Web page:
How Accurate Are Your Medical Test Results?

When you get a medical test, you may be anxious about the results. For the most part, medical tests are helpful. But most tests are not 100 percent reliable, and the result of any single diagnostic test is not usually enough to make a diagnosis without looking at the big picture.

Diagnostic tests include blood tests, urine tests, imaging tests, and special tests such as electrocardiogram (EKG) and electroencephalogram (EEG). Each test you have has a different rate of accuracy, and your healthcare provider can generally give you an idea of the reliability of the test. Often, the report itself includes a statement about the accuracy of the test.

A doctor looks into a microscope.
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Types of Inaccurate Medical Test Results

There are several causes and types of inaccurate medical test results. The accuracy of a test depends on a number of factors, including the range of normal values, the rate of false results, and whether you have to follow strict protocols, such as fasting from food before taking the test.

When tests have been available for many years, their accuracy rates are well known. For newer tests, the accuracy may not be well established.

Logistical Errors

Logistical errors such as paperwork mix-ups or having the wrong test may occur. If you were sent for a chest X-ray but had an abdominal X-ray, then your healthcare provider simply won't have the right information.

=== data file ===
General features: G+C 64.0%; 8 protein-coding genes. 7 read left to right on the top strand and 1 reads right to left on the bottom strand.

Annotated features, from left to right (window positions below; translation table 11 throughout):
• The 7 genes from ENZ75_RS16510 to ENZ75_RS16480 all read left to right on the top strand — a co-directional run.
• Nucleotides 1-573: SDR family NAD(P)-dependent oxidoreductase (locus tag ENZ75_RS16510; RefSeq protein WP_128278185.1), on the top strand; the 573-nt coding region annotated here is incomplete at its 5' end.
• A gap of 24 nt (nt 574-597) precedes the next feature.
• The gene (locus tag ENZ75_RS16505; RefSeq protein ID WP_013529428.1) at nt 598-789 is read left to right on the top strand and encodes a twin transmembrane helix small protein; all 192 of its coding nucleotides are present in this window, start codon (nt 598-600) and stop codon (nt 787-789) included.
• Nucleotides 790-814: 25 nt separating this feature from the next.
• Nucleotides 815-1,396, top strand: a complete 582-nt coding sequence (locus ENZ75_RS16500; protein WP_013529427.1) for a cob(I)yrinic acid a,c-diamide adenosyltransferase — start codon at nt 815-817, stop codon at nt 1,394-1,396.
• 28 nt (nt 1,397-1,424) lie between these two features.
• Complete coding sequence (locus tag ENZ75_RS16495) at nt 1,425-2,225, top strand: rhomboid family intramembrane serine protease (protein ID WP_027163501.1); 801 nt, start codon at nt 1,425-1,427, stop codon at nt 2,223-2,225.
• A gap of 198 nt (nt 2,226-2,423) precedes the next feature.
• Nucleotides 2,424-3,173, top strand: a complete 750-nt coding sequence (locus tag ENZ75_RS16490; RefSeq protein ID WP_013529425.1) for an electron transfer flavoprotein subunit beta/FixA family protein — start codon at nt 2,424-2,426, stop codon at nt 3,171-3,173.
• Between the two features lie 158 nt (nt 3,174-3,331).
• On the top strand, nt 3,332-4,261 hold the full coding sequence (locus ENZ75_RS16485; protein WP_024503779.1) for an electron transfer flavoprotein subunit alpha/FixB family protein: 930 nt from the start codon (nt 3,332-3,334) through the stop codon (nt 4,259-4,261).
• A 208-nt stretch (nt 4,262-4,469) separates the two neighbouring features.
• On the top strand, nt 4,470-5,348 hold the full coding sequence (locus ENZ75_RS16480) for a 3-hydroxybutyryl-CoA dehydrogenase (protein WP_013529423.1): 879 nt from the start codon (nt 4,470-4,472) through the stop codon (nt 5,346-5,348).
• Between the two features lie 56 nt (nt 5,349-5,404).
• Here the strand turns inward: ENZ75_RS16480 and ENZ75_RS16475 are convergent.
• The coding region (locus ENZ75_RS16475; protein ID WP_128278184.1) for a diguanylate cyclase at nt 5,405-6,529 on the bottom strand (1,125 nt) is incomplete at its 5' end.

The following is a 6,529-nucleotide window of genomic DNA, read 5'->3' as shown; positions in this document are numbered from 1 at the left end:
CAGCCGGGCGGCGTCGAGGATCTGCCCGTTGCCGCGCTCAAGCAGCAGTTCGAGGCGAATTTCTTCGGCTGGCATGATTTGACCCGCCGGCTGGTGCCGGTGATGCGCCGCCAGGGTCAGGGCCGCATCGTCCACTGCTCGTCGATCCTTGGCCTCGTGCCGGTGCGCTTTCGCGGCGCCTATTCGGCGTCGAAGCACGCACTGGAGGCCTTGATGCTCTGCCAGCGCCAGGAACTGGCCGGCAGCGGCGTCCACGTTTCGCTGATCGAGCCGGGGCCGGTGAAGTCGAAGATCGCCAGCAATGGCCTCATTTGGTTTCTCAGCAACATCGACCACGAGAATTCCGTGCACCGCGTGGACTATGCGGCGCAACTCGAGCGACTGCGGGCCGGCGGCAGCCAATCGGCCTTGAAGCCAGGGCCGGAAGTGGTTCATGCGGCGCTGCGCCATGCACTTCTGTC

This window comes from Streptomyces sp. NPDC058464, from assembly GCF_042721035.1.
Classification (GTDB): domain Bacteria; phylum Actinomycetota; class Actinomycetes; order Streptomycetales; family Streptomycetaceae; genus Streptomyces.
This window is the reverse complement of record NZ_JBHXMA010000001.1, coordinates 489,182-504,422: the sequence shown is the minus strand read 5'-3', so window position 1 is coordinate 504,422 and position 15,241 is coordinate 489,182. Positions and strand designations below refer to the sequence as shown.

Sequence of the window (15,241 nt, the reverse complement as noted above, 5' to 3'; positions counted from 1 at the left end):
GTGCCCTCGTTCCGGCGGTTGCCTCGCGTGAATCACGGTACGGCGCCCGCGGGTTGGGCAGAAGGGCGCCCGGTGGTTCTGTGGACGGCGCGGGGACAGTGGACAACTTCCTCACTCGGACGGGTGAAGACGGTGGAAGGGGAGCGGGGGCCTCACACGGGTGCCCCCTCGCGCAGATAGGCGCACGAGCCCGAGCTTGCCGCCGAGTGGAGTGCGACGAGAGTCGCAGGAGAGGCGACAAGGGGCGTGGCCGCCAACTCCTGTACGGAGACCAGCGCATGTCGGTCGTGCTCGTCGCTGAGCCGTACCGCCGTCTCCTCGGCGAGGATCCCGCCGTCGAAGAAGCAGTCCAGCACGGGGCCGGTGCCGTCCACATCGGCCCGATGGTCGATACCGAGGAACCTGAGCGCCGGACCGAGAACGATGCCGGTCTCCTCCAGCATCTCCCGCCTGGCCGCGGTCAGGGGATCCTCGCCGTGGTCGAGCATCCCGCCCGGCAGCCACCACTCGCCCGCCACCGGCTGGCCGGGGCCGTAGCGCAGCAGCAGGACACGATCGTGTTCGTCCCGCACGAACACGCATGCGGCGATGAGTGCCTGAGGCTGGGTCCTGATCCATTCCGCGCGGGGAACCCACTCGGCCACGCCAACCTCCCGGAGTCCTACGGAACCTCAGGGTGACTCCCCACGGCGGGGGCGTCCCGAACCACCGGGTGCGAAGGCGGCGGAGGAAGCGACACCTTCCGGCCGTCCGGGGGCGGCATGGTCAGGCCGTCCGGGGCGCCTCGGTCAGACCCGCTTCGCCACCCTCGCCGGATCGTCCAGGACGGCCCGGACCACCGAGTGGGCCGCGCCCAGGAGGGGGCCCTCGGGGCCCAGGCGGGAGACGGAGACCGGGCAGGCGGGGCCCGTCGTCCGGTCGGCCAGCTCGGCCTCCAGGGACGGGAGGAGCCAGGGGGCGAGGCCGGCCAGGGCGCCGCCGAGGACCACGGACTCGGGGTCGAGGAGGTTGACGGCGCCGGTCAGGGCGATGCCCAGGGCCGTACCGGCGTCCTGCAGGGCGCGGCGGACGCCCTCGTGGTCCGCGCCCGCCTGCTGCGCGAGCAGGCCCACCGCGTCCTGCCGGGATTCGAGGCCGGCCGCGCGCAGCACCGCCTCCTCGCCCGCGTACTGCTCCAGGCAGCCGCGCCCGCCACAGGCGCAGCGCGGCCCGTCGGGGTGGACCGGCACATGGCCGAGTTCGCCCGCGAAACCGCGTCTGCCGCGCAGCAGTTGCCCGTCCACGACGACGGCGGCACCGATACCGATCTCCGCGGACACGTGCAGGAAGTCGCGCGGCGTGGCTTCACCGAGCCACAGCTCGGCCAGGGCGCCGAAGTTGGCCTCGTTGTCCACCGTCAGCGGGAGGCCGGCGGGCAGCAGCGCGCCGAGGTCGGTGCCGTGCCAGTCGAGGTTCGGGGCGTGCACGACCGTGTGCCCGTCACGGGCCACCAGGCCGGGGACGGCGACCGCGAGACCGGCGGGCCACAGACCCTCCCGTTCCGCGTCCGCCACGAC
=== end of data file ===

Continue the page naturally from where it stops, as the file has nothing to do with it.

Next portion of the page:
Procedural Mistakes

Procedural mistakes such as incorrect handling of samples or inaccurate equipment calibration can occur, altering your results and making the report unreliable.


You may have circumstances that alter your test results—for example, if you are temporarily taking systemic steroid medications, your blood pressure and blood glucose are both likely to be elevated. While these results may be accurate at the moment of your test, they would not be reflective of your blood pressure and blood sugar, and the results should not be the basis of long-term treatment decisions.

Limited Information

The tests themselves may provide limited information. For example, an X-ray may show a mass in the lung, but further testing (such as a biopsy) may be needed to determine whether it is cancer, a benign tumor, or due to infection. As well, the chest X-ray can miss instances of lung cancer in 20% of cases where the person is showing symptoms.

False Negative

False negative results occur when a test result indicates that you do not have a medical problem when you actually have it. For example, high levels of thyroid antibodies can indicate thyroid cancer, but it is very common to have thyroid cancer without having abnormal thyroid antibody levels.

False Positive

False positive results occur when a test indicates that you have a medical condition even when you don't really have it. For example, your blood pressure may be elevated if you are nervous about your healthcare provider's visit, even if you don't have high blood pressure. This condition, called white coat hypertension, is a type of false positive result.

Questions to Ask About Your Medical Test Results